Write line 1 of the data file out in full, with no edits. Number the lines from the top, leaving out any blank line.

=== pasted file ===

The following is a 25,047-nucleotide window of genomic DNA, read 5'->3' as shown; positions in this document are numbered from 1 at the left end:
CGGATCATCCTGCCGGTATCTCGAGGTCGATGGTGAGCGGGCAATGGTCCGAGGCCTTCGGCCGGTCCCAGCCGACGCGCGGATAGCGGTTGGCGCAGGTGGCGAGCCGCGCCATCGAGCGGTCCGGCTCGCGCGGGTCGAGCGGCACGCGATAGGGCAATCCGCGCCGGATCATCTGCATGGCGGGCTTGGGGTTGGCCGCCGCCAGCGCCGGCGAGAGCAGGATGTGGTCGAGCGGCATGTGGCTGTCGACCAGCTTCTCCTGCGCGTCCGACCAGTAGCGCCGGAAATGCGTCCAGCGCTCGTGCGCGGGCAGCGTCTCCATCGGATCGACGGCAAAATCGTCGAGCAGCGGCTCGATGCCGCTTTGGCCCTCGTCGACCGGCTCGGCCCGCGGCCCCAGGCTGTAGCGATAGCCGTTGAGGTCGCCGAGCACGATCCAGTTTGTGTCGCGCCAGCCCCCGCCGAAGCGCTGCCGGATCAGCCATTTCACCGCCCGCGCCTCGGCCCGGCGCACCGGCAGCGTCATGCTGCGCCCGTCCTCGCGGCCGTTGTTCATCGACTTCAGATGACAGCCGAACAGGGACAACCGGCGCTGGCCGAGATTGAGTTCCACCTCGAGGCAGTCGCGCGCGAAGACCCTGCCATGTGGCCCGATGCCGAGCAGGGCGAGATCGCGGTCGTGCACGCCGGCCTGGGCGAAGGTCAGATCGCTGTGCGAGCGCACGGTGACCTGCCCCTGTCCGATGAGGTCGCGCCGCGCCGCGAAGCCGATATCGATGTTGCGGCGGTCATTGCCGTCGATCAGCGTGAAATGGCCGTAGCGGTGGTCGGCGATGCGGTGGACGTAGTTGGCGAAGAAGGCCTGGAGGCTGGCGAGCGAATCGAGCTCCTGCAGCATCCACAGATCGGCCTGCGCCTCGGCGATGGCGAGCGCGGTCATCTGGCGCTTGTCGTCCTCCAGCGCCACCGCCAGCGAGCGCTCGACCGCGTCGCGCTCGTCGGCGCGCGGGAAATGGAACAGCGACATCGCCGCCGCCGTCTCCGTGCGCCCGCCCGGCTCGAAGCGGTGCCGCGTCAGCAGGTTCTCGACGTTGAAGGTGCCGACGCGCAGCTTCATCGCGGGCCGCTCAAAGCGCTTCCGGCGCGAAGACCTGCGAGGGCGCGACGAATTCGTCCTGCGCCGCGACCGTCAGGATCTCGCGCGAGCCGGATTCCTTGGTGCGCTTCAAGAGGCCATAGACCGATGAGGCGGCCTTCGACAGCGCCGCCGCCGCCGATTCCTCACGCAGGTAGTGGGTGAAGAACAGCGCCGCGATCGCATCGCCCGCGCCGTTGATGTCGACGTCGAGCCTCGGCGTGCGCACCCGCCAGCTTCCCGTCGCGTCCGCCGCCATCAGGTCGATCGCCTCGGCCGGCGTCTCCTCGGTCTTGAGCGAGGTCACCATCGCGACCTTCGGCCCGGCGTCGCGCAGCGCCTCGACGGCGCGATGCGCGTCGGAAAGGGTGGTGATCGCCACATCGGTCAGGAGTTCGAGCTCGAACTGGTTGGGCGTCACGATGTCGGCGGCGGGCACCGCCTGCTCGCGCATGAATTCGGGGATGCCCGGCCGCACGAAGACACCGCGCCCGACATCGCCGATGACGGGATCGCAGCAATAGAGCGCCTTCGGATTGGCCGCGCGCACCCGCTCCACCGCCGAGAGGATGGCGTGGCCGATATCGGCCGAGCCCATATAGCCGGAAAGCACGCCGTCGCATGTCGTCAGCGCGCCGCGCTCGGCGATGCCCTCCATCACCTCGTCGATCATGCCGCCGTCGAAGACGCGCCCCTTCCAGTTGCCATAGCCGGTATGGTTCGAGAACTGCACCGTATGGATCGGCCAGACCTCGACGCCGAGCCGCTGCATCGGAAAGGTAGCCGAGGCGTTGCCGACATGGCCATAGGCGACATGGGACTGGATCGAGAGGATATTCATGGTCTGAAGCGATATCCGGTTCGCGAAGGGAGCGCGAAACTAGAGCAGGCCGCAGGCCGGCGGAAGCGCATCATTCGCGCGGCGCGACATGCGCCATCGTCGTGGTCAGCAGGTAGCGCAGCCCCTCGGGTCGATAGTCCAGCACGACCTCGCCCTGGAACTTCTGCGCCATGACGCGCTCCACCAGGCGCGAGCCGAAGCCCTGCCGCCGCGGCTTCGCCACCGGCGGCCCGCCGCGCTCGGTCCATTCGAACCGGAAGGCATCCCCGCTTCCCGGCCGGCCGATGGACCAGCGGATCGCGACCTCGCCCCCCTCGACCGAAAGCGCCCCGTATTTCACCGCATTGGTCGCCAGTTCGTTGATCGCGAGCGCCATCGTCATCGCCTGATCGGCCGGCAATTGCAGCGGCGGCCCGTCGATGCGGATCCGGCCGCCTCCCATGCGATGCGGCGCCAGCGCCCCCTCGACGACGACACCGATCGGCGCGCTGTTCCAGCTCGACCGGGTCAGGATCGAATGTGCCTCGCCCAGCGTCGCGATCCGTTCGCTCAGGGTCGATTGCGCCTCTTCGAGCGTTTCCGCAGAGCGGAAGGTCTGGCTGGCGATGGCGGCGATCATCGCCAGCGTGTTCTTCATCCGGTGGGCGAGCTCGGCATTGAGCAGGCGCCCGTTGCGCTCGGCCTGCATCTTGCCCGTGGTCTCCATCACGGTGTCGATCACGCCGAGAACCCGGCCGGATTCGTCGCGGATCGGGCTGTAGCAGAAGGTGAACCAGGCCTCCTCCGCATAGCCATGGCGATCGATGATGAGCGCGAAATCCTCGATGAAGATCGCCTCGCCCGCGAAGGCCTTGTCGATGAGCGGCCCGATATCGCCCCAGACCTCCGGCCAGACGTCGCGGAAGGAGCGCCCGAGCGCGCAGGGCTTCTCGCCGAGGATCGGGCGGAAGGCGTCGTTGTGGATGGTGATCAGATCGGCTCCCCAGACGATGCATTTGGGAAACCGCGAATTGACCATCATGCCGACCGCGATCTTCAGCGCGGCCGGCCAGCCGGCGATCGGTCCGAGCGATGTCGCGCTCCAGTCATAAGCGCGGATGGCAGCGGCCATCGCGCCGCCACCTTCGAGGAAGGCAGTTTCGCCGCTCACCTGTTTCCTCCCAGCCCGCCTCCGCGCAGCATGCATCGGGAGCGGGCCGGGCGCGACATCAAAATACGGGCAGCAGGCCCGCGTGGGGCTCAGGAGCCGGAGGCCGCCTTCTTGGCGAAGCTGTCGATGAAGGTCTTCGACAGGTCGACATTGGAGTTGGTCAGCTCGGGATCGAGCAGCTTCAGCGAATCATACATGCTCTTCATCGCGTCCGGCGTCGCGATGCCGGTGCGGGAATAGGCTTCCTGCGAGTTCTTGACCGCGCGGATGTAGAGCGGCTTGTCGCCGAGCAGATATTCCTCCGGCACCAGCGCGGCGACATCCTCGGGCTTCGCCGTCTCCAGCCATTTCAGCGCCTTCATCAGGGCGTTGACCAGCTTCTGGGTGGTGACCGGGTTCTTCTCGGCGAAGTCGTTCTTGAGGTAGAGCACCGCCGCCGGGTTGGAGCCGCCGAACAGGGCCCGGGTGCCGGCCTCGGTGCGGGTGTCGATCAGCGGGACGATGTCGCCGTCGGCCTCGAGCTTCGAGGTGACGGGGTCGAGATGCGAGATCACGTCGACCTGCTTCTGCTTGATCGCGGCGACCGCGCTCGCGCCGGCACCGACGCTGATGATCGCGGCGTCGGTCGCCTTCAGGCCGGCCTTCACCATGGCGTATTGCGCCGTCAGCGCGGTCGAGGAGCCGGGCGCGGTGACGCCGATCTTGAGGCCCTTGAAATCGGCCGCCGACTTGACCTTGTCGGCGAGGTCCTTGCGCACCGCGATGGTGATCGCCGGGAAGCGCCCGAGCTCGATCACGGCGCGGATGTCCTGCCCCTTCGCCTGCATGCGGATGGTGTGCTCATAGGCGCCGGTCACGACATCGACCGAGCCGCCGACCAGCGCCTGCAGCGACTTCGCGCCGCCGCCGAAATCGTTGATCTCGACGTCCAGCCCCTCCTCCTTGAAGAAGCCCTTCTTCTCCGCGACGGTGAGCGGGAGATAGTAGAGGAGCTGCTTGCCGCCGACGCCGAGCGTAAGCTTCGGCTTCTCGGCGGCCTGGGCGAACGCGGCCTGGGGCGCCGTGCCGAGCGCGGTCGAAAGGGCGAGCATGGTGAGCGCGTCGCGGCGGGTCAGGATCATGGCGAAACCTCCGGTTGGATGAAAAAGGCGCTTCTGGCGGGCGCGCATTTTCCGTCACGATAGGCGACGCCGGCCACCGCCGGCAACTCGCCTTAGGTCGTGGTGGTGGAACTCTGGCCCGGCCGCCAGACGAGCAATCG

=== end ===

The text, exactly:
The following is a 25,047-nucleotide window of genomic DNA, read 5'->3' as shown; positions in this document are numbered from 1 at the left end: